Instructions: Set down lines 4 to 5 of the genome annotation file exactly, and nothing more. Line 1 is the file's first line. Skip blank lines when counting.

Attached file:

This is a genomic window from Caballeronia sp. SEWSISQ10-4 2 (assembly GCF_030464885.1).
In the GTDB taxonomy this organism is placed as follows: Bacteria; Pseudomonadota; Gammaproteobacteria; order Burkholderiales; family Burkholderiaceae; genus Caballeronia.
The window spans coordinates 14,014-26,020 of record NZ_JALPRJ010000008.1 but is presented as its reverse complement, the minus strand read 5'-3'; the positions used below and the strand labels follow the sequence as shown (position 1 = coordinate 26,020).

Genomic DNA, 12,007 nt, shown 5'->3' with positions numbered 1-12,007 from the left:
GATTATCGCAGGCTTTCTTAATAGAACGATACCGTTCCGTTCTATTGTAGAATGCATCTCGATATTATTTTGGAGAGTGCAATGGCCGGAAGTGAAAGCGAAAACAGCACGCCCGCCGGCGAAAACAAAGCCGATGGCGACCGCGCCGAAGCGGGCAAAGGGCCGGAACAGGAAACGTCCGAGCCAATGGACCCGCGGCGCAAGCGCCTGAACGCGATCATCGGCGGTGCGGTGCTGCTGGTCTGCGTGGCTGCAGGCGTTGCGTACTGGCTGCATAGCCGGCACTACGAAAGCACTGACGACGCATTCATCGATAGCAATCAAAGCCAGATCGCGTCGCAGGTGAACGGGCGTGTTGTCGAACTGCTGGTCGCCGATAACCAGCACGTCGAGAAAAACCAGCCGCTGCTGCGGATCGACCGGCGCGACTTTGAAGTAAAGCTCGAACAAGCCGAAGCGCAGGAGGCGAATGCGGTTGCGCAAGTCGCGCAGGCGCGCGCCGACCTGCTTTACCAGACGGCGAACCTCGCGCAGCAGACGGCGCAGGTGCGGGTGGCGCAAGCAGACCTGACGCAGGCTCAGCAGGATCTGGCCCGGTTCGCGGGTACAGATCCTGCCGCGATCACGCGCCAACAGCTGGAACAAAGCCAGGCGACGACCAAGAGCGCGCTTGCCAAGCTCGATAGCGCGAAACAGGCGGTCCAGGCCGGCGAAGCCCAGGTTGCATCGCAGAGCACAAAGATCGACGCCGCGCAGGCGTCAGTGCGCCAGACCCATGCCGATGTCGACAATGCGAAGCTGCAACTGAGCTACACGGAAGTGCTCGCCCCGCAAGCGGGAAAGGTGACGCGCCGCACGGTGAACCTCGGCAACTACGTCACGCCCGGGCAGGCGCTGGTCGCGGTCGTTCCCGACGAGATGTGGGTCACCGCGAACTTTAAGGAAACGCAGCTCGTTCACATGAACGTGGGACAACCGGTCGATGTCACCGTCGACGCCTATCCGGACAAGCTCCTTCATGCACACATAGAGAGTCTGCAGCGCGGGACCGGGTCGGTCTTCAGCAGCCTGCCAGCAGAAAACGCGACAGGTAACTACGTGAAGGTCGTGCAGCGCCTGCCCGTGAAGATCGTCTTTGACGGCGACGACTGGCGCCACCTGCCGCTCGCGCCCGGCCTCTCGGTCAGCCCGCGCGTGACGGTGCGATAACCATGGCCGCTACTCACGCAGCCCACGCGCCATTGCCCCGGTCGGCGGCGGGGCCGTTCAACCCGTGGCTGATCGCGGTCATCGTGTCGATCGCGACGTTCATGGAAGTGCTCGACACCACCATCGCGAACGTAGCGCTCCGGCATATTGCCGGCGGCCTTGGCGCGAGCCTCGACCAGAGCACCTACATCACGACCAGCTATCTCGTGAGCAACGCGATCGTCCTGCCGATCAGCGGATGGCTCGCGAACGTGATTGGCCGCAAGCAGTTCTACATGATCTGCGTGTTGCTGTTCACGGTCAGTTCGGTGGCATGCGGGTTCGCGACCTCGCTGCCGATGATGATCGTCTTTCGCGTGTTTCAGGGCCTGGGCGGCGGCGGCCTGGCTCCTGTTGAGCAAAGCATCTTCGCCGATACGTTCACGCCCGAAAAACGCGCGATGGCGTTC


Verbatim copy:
Genomic DNA, 12,007 nt, shown 5'->3' with positions numbered 1-12,007 from the left:
GATTATCGCAGGCTTTCTTAATAGAACGATACCGTTCCGTTCTATTGTAGAATGCATCTCGATATTATTTTGGAGAGTGCAATGGCCGGAAGTGAAAGCGAAAACAGCACGCCCGCCGGCGAAAACAAAGCCGATGGCGACCGCGCCGAAGCGGGCAAAGGGCCGGAACAGGAAACGTCCGAGCCAATGGACCCGCGGCGCAAGCGCCTGAACGCGATCATCGGCGGTGCGGTGCTGCTGGTCTGCGTGGCTGCAGGCGTTGCGTACTGGCTGCATAGCCGGCACTACGAAAGCACTGACGACGCATTCATCGATAGCAATCAAAGCCAGATCGCGTCGCAGGTGAACGGGCGTGTTGTCGAACTGCTGGTCGCCGATAACCAGCACGTCGAGAAAAACCAGCCGCTGCTGCGGATCGACCGGCGCGACTTTGAAGTAAAGCTCGAACAAGCCGAAGCGCAGGAGGCGAATGCGGTTGCGCAAGTCGCGCAGGCGCGCGCCGACCTGCTTTACCAGACGGCGAACCTCGCGCAGCAGACGGCGCAGGTGCGGGTGGCGCAAGCAGACCTGACGCAGGCTCAGCAGGATCTGGCCCGGTTCGCGGGTACAGATCCTGCCGCGATCACGCGCCAACAGCTGGAACAAAGCCAGGCGACGACCAAGAGCGCGCTTGCCAAGCTCGATAGCGCGAAACAGGCGGTCCAGGCCGGCGAAGCCCAGGTTGCATCGCAGAGCACAAAGATCGACGCCGCGCAGGCGTCAGTGCGCCAGACCCATGCCGATGTCGACAATGCGAAGCTGCAACTGAGCTACACGGAAGTGCTCGCCCCGCAAGCGGGAAAGGTGACGCGCCGCACGGTGAACCTCGGCAACTACGTCACGCCCGGGCAGGCGCTGGTCGCGGTCGTTCCCGACGAGATGTGGGTCACCGCGAACTTTAAGGAAACGCAGCTCGTTCACATGAACGTGGGACAACCGGTCGATGTCACCGTCGACGCCTATCCGGACAAGCTCCTTCATGCACACATAGAGAGTCTGCAGCGCGGGACCGGGTCGGTCTTCAGCAGCCTGCCAGCAGAAAACGCGACAGGTAACTACGTGAAGGTCGTGCAGCGCCTGCCCGTGAAGATCGTCTTTGACGGCGACGACTGGCGCCACCTGCCGCTCGCGCCCGGCCTCTCGGTCAGCCCGCGCGTGACGGTGCGATAACCATGGCCGCTACTCACGCAGCCCACGCGCCATTGCCCCGGTCGGCGGCGGGGCCGTTCAACCCGTGGCTGATCGCGGTCATCGTGTCGATCGCGACGTTCATGGAAGTGCTCGACACCACCATCGCGAACGTAGCGCTCCGGCATATTGCCGGCGGCCTTGGCGCGAGCCTCGACCAGAGCACCTACATCACGACCAGCTATCTCGTGAGCAACGCGATCGTCCTGCCGATCAGCGGATGGCTCGCGAACGTGATTGGCCGCAAGCAGTTCTACATGATCTGCGTGTTGCTGTTCACGGTCAGTTCGGTGGCATGCGGGTTCGCGACCTCGCTGCCGATGATGATCGTCTTTCGCGTGTTTCAGGGCCTGGGCGGCGGCGGCCTGGCTCCTGTTGAGCAAAGCATCTTCGCCGATACGTTCACGCCCGAAAAACGCGCGATGGCGTTC